war ended. It was Buckner who arranged the terms of the sur-
render of the Trans-Mississippi Department.
When he was finally allowed to return to Kentucky after the
war he engaged successfully in law suits to recover valuable
properties of his wife. Thereafter he lived quietly and unosten-
tatiously, slowly recovering his popularity. In 1887 he was
nominated by the Democrats of Kentucky for the governorship
and after a hard campaign was elected. He made an able and
honest governor and was re-elected in 1889. He also served in
the constitutional convention of 1890-91. He was a candidate
for the United States Senate in 1895 but withdrew and, as
already noted, was nominated by the "Gold Democrats" for the
vice-presidency in 1896. Thereafter he lived quietly until his
death, in his ninety-first year, in 1914.
General Buckner was worthy of a biography and the book
is worthy of the man. In addition to its excellent text it has
a helpful biography and a satisfactory index.
CHARLES W. RAMSDELL.
The University of Texas.
Border Captives. By Carl Coke Rister.
Norman: The University of Oklahoma Press, 1940. Pp. x, 220.
Maps, illustrations, and bibliography. $2.00.
In Border Captives the author does not propose a history of
the southern plains Indians, nor of border wars. He does pre-
sent a compelling account of the captive traffic in the Great
Plains country from 1835 to 1875, during which period the
white settlers were continually harassed by the Indians in a
disconcerting variety of ways. Professor Rister, in his calm,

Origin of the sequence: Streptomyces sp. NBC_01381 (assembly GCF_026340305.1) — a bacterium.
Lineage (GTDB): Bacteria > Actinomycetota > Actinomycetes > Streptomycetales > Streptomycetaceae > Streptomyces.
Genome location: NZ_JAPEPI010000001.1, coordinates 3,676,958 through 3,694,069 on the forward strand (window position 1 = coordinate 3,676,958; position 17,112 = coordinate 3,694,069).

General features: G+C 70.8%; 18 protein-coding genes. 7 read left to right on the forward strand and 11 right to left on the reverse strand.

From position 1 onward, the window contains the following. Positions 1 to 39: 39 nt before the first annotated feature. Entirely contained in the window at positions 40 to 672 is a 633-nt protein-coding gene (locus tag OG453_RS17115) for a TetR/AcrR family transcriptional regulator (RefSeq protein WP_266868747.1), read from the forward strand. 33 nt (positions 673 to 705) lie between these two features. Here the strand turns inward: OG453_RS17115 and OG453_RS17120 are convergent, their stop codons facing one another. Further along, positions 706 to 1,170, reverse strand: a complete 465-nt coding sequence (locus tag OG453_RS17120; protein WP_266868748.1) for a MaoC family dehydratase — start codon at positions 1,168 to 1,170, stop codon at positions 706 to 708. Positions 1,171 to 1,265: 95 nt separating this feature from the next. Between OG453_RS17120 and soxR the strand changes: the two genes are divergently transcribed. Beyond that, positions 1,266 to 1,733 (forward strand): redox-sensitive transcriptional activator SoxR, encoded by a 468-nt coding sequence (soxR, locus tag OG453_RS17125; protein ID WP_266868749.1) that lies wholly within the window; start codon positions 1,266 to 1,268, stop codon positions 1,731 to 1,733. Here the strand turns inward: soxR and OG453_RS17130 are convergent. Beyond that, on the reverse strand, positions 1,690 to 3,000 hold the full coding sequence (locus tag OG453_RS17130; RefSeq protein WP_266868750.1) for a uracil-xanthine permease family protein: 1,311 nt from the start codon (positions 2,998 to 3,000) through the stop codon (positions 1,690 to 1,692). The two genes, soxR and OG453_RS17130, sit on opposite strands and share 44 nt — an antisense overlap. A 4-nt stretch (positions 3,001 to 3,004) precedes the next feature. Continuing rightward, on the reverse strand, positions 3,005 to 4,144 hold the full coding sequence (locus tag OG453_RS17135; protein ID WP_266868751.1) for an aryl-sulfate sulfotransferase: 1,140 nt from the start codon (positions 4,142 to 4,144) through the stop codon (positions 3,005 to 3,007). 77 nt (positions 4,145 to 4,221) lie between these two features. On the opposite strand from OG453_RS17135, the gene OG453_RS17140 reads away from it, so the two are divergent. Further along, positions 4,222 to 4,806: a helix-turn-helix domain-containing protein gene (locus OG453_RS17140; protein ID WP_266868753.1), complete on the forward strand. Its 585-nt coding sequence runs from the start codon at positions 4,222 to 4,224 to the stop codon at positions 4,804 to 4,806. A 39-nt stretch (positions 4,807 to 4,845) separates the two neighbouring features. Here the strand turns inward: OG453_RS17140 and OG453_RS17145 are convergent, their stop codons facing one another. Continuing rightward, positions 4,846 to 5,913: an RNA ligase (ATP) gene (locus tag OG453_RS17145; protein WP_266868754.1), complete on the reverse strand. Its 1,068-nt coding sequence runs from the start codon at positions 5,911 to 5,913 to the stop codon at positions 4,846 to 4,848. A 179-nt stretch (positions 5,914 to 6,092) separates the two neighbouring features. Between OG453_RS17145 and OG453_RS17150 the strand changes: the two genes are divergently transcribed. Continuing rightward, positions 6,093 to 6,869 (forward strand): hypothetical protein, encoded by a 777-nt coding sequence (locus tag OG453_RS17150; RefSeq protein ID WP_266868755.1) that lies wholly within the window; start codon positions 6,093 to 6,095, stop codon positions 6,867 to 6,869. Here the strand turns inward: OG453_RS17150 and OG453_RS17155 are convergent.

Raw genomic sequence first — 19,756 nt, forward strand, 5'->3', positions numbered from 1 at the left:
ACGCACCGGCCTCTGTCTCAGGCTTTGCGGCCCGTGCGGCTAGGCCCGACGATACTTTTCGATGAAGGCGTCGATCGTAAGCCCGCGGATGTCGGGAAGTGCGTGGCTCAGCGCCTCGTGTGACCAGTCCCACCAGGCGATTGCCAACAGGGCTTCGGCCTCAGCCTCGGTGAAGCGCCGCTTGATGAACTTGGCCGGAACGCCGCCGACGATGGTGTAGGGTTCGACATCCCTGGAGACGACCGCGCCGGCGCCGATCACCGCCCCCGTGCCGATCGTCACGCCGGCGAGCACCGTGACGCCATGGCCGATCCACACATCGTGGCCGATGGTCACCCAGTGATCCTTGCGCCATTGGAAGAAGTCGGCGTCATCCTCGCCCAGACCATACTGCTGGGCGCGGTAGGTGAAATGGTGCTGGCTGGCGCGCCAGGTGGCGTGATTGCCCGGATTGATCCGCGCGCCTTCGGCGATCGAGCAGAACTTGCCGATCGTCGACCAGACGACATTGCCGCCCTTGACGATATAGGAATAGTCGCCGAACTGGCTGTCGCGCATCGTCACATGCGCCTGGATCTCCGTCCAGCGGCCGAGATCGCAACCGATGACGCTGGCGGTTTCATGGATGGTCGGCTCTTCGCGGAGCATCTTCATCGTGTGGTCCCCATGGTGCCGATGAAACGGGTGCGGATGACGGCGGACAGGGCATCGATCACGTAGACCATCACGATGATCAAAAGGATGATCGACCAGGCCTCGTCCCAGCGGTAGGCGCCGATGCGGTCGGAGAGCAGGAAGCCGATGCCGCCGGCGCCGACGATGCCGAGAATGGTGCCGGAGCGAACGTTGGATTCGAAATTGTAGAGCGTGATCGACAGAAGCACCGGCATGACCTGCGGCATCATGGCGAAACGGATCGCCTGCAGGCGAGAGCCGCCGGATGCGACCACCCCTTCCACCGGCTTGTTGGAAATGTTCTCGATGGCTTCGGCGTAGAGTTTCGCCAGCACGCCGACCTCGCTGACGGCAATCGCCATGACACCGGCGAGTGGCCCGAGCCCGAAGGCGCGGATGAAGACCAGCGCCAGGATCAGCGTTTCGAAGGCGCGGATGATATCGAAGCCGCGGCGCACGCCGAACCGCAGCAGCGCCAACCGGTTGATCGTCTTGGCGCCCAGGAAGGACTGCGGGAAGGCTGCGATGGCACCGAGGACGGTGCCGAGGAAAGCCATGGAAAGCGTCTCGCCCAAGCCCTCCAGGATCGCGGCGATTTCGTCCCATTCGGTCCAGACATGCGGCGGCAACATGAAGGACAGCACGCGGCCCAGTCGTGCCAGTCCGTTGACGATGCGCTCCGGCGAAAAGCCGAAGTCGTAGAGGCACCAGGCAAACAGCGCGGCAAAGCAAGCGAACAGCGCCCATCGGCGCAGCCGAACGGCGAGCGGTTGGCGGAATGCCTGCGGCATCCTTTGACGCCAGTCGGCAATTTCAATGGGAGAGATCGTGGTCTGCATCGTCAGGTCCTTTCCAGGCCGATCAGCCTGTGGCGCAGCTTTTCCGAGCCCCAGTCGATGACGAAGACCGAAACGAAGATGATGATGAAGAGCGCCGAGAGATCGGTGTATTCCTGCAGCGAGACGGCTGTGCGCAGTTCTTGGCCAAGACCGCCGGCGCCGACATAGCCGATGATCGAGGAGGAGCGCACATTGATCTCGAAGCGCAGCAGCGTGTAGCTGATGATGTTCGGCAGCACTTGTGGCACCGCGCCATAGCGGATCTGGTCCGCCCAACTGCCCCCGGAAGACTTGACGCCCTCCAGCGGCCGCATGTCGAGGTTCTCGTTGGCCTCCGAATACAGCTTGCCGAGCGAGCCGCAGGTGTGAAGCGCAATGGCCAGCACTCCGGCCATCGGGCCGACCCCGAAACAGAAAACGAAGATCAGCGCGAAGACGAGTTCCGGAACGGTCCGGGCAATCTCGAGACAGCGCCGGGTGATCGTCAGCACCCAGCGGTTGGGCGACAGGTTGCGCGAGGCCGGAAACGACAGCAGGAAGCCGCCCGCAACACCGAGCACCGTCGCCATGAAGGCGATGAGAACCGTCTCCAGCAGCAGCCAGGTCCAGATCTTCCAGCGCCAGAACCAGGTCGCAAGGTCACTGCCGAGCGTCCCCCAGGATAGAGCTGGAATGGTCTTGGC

scholarly manner tells the stories of raids in which women and
children were taken and sold into slavery or forced to live
among the Indians. Not much embellishment would be re-
quired to turn this book into a series of truly hair-raising
tales-the intrinsic drama is there! Parts of Kansas, Colorado,
New Mexico, Oklahoma, Texas, and Mexico felt the full force
of mounted bands of Kiowas, Comanches, Cheyennes, Arapa-
hoes, and Apaches attempting to prevent white settlement of
their hunting grounds. Among these most war-like of the
North American tribes, to steal horses and mules, to kill and
scalp settlers, or to capture white women and children, with-
out sense of wrong-doing, were marks of valor and recognized
Texas State Historical Association. The Southwestern Historical Quarterly, Volume 44, July 1940 - April, 1941. Austin, Texas. The Portal to Texas History. http://texashistory.unt.edu/ark:/67531/metapth146052/. Accessed September 3, 2015.